When creating an estate plan, many clients fear one or more beneficiaries (often a child) may not make wise decisions in managing their inheritance. It is critical for a parent of a young child to model responsible financial management for the child so he or she will eventually acquire the discipline needed to administer financial assets. However, parents who are reluctant to bequeath assets outright can address their concerns by establishing a restrictive trust for the child, with a trustee who is likely to make sound financial decisions in the best interest of the child.
A trust may provide the trustee with complete discretion to distribute trust income and principal to the beneficiary, or restrict distributions to purposes such as health, education, maintenance and support or very specific reasons such as undergraduate college, purchase of first home, or to pay for a wedding. It is recommended that the trustee also be given the discretion not to make distributions to a beneficiary who is at risk of spending assets for inappropriate purposes (i.e., expensive jewelry or cars, drugs, cults, gambling).
Some clients wish to further limit the beneficiary’s access to trust funds by preventing the beneficiary from becoming aware that the trust exists. Creating a “silent trust” may be an appropriate solution in cases where:
- The beneficiary is too young to appreciate financial planning
- The beneficiary has a history of spending funds frivolously
- The client believes the beneficiary will not seek to become self-supporting if he/she knows the trust exists
- The client has multiple children and wishes to provide for them differently
- The trust holds family business interests that the Settlor wishes to keep confidential
Most states have statutes mandating some kind of trustee accounting to a trust beneficiary. Massachusetts, for example, requires a trustee to keep the beneficiaries of the trust reasonably informed about the administration of the trust and to promptly respond to a beneficiary’s request for information related to the trust.
However, Alaska, Delaware, New Hampshire, South Dakota, Nevada, Tennessee and Wyoming currently have more liberal provisions (or lack of provisions) regarding accounting. Non-residents may establish silent trusts in these states, provided there is an in-state trustee. Clients who do not have trusted family members or advisors local to the state may use a trust company to serve as in-state trustee. Factors such as state income tax, flexibility for administering the trust, and others should be considered when choosing a state in which to establish a silent trust.
Is a Silent Trust an Appropriate Option?
It is rare that a trust beneficiary may be kept in the dark about the existence of the trust forever, and a silent trust may provide for disclosure of the trust at a certain age or upon a certain event (i.e. the death of the Settlor).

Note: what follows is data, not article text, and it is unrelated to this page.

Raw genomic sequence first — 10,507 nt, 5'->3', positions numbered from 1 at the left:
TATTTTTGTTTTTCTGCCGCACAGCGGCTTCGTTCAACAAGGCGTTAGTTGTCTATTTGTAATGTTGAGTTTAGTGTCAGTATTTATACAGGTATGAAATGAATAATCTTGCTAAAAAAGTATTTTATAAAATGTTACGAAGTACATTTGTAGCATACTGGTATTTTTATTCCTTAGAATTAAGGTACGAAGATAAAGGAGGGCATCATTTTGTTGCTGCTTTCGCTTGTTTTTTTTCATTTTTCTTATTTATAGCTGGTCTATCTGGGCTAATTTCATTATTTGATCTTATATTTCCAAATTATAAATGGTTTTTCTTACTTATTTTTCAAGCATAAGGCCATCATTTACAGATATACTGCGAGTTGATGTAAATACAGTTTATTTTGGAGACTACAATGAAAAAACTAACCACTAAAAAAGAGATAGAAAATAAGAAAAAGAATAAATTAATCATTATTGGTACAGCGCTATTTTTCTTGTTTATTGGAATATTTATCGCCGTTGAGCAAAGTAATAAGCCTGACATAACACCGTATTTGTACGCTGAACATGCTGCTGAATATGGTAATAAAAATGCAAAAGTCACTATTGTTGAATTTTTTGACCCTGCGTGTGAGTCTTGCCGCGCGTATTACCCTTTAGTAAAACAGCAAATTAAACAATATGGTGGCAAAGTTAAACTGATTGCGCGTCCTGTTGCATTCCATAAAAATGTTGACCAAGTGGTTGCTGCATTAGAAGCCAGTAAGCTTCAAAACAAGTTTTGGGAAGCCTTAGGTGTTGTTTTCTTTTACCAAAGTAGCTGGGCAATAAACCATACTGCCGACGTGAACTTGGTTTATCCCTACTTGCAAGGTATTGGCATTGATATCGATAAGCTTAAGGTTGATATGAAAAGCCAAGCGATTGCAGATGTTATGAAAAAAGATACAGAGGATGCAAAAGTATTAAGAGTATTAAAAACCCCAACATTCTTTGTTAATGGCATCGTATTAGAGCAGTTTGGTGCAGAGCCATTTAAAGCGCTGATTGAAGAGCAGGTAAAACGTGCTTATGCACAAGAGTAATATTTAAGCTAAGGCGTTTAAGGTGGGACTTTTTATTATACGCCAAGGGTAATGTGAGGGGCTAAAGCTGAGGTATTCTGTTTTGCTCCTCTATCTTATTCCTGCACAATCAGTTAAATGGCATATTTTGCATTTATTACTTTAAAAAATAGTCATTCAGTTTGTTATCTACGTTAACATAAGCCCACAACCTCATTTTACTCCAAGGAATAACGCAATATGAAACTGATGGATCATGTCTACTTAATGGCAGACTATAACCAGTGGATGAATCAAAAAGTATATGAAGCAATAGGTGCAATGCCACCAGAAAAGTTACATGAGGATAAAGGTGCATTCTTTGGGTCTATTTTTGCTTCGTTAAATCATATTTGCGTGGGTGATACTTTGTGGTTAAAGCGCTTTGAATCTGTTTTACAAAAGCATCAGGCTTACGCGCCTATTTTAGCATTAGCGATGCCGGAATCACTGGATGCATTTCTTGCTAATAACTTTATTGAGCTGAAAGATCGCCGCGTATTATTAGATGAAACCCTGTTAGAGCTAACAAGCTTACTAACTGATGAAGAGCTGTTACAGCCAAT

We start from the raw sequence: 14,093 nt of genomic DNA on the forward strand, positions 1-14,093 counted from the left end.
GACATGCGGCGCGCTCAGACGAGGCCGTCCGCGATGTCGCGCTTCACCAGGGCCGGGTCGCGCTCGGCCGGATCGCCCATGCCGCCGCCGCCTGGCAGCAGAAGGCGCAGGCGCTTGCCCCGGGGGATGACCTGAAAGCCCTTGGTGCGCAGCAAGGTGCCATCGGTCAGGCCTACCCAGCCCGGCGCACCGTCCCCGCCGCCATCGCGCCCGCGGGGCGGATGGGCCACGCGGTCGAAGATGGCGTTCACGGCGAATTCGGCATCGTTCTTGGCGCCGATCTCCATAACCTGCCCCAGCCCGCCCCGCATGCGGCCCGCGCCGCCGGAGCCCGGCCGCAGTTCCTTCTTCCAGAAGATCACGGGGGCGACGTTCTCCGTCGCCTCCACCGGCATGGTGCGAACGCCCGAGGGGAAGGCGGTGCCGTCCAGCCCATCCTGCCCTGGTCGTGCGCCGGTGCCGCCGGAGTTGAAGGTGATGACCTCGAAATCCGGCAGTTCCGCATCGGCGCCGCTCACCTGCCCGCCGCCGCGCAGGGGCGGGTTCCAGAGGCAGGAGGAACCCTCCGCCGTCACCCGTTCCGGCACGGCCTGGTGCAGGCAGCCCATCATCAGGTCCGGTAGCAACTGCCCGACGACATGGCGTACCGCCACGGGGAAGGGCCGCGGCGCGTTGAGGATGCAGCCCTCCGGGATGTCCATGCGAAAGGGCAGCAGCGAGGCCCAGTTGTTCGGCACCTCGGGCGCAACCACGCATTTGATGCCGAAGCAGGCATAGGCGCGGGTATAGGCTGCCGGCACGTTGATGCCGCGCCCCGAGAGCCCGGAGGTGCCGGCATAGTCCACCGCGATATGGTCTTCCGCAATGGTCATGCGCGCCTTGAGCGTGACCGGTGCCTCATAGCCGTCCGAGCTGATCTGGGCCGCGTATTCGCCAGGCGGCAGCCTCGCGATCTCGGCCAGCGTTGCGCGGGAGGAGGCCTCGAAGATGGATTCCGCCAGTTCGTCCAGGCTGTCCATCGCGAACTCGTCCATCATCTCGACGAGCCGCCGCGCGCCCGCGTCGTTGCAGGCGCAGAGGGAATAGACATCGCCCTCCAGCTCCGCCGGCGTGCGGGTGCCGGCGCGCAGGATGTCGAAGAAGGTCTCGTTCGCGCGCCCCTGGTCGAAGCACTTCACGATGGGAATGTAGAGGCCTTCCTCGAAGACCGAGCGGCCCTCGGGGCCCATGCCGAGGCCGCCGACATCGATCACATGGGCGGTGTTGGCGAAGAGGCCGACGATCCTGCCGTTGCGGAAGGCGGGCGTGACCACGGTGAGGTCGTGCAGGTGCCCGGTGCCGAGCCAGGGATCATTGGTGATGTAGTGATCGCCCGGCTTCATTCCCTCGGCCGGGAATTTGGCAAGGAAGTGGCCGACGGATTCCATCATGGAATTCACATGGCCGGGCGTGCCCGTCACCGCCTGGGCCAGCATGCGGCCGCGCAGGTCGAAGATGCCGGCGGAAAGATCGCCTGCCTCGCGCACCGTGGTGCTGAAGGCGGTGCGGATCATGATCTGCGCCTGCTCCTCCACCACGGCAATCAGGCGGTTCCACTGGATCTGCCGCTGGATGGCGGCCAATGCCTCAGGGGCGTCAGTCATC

Before deciding if a silent trust is appropriate for your beneficiary, you should be aware that such trusts often lack direct accountability, as a trust beneficiary typically has the greatest incentive to review the activity of the Trustee and has the option to bring a lawsuit against the trustee for mismanagement. By the time the beneficiary is aware of the trust, it may be too late to appropriately remedy a trustee’s malfeasance. This concern may be alleviated in some cases by naming another individual (sometimes called a “designated representative”) you trust to receive trust information and to have the power to remove and replace the trustee.
Silent trusts may also have an unexpectedly adverse effect on a beneficiary; the beneficiary may make critical life decisions on the assumption that he/she does not have funds available such as going without health insurance or health care, taking out a high-interest mortgage to buy a modest home, or foregoing education or training likely to increase his or her earning potential and quality of life.
Experienced estate planning counsel can help you determine whether a silent trust is appropriate for you and which state’s trust laws would work best for your situation in establishing a silent trust.
Learn more about our estate planning services at Wilchins Cosentino & Novins. Our attorneys in the Private Clients Services practice welcome the opportunity to assist you with legal and tax planning to transfer wealth to future generations.
Please contact us to learn more about silent trusts as part of discussing your goals and objectives for preserving wealth and protecting assets.
This article is not legal advice and should not be taken as such or relied upon as legal advice nor does it create, and or be construed as creating, an attorney-client relationship.